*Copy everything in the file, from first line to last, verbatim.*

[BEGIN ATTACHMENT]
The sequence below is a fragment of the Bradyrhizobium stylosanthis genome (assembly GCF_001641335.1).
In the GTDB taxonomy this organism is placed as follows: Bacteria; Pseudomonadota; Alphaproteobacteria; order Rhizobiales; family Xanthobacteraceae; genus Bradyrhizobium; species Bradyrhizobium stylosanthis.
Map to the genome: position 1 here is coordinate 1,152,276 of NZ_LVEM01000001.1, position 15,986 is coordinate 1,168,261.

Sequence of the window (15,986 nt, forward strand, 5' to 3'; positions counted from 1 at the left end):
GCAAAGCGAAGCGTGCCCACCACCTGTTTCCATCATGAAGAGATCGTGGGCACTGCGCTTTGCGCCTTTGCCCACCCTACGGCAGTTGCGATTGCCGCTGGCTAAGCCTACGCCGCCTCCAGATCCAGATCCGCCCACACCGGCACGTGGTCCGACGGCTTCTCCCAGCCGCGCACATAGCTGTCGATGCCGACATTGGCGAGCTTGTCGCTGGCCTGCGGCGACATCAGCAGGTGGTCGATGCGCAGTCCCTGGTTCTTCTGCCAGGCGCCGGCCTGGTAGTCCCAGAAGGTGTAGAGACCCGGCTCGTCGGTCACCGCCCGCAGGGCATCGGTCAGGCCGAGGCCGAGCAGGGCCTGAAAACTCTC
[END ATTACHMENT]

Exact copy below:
The sequence below is a fragment of the Bradyrhizobium stylosanthis genome (assembly GCF_001641335.1).
In the GTDB taxonomy this organism is placed as follows: Bacteria; Pseudomonadota; Alphaproteobacteria; order Rhizobiales; family Xanthobacteraceae; genus Bradyrhizobium; species Bradyrhizobium stylosanthis.
Map to the genome: position 1 here is coordinate 1,152,276 of NZ_LVEM01000001.1, position 15,986 is coordinate 1,168,261.

Sequence of the window (15,986 nt, forward strand, 5' to 3'; positions counted from 1 at the left end):
GCAAAGCGAAGCGTGCCCACCACCTGTTTCCATCATGAAGAGATCGTGGGCACTGCGCTTTGCGCCTTTGCCCACCCTACGGCAGTTGCGATTGCCGCTGGCTAAGCCTACGCCGCCTCCAGATCCAGATCCGCCCACACCGGCACGTGGTCCGACGGCTTCTCCCAGCCGCGCACATAGCTGTCGATGCCGACATTGGCGAGCTTGTCGCTGGCCTGCGGCGACATCAGCAGGTGGTCGATGCGCAGTCCCTGGTTCTTCTGCCAGGCGCCGGCCTGGTAGTCCCAGAAGGTGTAGAGACCCGGCTCGTCGGTCACCGCCCGCAGGGCATCGGTCAGGCCGAGGCCGAGCAGGGCCTGAAAACTCTC